Hinduism and Buddhism
Hinduism and Buddhism consist of many diverse traditions and some of them are revealed in this paper. The course work includes descriptions of the main foundational spiritual beliefs of Hinduism and Buddhism. These religions are very old and have ancient roots and the origin of each religion is identified in this work. Hinduism and Buddhism are widely spread in Asia and all over the world and they have similarities and differences, that are briefly described here. Some spiritual practices of each religion are revealed and specific examples are provided.
Keywords: Hinduism, Buddhism, religion, beliefs.
Hinduism and Buddhism
Buddhism is the religious and philosophical doctrine (Dharma) of spiritual awakening (Bodhi), which arose around the VI century B.C. in ancient India. The founder of this doctrine is Siddhartha Gautama, who later received the name of the Buddha Sakyamuni. Basic Beliefs of Buddhism include the Four Noble Truths:
1. There is suffering (dukkha);
2. Suffering has a reason - a want for sensual pleasure;
3. It is possible to be free from suffering;
4. There is a path that leads to release from suffering - the Eightfold Path leading to Nirvana.
There are also such basic Buddhist concepts like the doctrine of cause and origin, the principle of "no-soul" and the doctrine of immediacy. In Buddhists understanding life and the world is expressed in concepts of Samsāra, Karma, Rebirth, and their interrelation (Nakamura, 1980).
Hinduism is one of the Indian religions, is often described as a combination of religious traditions and schools of thought that emerged in the Indian subcontinent and have common features. Hinduism has its roots in Vedic, Harappa and Dravidian civilizations, which is why it is called the world's oldest religion. There was no founder of Hinduism and no unified system of beliefs and common doctrine (Bailey, 2012).
Most of Hindus believe in the divine reality that creates, sustains and destroys the universe. They believe in the universal God, who is also inside every living creature and a human can come close to God in different ways. The absolute majority of Hindus believe that the spirit or soul is eternal. Each life forms one of a kind of psycho-physical nature of man that determines his karma, which is directly related to reincarnation, as well as the personality of the individual, his character and his family.
Hindus try to understand Brahma – the God of creation, with their own souls (Atman), whereas Buddhists try to find Anatman (not soul). During the life of a Hindu goes from one life stage to the next, trying to develop himself for better understanding Brahma. The whole Buddhist life is devoted to renunciation, deliverance from the illusion of own existence and passions. The ultimate goal for both is reaching Nirvana. In accordance with both religions the one has to be reborn until he or she reaches enlightenment. Buddhists have no gods, whereas Hindus have at least one god to worship depending on the sect (Bailey, 2012).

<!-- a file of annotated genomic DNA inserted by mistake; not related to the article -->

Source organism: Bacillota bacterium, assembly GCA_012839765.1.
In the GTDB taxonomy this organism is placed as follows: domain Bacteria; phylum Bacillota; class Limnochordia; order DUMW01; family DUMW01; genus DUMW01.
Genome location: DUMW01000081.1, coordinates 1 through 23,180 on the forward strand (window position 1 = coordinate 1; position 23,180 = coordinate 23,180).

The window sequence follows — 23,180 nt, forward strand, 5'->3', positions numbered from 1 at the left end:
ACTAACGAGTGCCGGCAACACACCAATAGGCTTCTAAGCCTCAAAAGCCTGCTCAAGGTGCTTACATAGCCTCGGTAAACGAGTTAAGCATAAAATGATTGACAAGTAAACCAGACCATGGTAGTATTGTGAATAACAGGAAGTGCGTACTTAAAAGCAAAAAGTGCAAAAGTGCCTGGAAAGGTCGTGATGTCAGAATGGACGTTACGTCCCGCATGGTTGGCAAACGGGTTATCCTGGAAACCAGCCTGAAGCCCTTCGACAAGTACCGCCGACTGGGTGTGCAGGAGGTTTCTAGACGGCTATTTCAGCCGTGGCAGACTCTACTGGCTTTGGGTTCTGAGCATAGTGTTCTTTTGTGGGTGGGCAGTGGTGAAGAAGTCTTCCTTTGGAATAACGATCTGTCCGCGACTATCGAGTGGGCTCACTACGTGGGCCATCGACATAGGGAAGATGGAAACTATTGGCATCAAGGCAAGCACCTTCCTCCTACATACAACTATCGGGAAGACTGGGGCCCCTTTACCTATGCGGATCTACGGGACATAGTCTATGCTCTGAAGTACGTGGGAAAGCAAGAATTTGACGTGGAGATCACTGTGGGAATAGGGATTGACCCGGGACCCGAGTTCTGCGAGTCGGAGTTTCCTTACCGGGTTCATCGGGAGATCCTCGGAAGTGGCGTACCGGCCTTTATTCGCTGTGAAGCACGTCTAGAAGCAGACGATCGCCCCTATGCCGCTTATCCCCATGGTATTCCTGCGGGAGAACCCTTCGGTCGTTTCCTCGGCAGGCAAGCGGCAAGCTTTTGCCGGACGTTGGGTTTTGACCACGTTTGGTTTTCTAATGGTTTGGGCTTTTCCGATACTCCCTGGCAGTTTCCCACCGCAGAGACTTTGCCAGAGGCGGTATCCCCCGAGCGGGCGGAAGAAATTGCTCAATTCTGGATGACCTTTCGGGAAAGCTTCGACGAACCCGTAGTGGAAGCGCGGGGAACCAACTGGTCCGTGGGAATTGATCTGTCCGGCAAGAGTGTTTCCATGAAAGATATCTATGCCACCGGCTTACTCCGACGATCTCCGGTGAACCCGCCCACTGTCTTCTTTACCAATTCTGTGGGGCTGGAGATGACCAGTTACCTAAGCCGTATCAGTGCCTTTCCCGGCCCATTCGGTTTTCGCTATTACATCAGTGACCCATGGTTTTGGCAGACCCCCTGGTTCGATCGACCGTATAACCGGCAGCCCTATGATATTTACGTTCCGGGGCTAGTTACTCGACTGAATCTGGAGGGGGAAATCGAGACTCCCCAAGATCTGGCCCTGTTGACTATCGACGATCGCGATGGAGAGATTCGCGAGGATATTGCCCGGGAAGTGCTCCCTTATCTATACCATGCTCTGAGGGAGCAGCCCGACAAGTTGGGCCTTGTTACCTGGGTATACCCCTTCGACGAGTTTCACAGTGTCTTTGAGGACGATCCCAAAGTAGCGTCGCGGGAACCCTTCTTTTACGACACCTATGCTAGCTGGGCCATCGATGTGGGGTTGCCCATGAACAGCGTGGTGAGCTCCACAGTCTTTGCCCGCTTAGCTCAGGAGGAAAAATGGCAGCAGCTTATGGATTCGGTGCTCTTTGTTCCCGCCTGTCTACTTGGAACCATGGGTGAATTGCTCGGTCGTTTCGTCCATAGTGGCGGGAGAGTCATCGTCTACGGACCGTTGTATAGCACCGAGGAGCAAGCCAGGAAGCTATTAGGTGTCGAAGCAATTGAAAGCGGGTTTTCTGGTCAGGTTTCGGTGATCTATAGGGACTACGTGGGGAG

Hindus worship their gods through statues called Murtis. Hinduism has a well-developed system of symbolism and iconography, which is manifested in art, architecture, literature and worship. Most Hindus take part in religious practices daily: they offer Murti lighted lamps, incense and food, read various scriptures, pray, read mantras and devotional songs, practice various types of meditation. The pilgrimage is a religious practice of Hinduism.
The main spiritual practice of Buddhism is meditation. It is a combination of methods for physical and spiritual self-improvement associated with the three groups of practices (the doctrine of moral, reasoning about meditation, explaining how to gain wisdom). In a narrow sense, Buddhist meditation is Bhavana or "cultivation" that consists of the self-observation practice, concentration and intuitive insight (Edelglass, 2011).
There are several schools of Buddhism in the mordern world. They are Theravada, Mahayana, School of Pure Land and Tibetan Buddhism. Each school has own practice and Path. For example Tibetan Buddhism suggests to refer to the Refuge in the Three Jewels, then removes the illusions of samsara and teaches the practice of renunciation. Novitiates develop compassionate attitude towards all beings, experience the birth of bodhicitta and try to feel the "emptiness." Then it is time to practice Vajrayana under the guidance of guru, using visualization and mantra for communication with the archetypal forms (Edelglass, 2011).
Hinduism now includes both polytheistic and monotheistic elements, as well as ancient religious and mystical practices and their modern variations. Hindu pantheon has about 35 deities. There are different practices depending on the object of worship, designed to make a connection with the deity of the believer. So followers of Mimamsa practice the Vedic ritual, Vedantists - philosophical meditation on the nature of the Godhead, yogi - meditation and direct mystical contemplation. For example worshipers of the god Ganesh start each day from uttering prayers, asking to eliminate difficulties that hinder the happy resolution of their deeds.
Nakamura, H. (1980). Buddhism (religion). Encyclopedia Britannica Online. Retrieved October 31, 2013, from http://www.britannica.com/EBchecked/topic/83184/Buddhism
Bailey, G. (2012, April 24). Hinduism and Buddhism by Greg Bailey. Hinduism and Buddhism. Retrieved October 31, 2013, from http://www.oxfordbibliographies.com/view/document/obo-9780195399318/obo-9780195399318-0039.xml?rskey=FpwTZ2&result=5&q=buddhism#firstMatch
Edelglass, W. (2011, August 26). Buddhist Philosophy by William Edelglass. Buddhist Philosophy. Retrieved October 31, 2013, from http://www.oxfordbibliographies.com/view/document/obo-9780195396577/obo-9780195396577-0016.xml?rskey=FpwTZ2&result=12&q=buddhism#firstMatch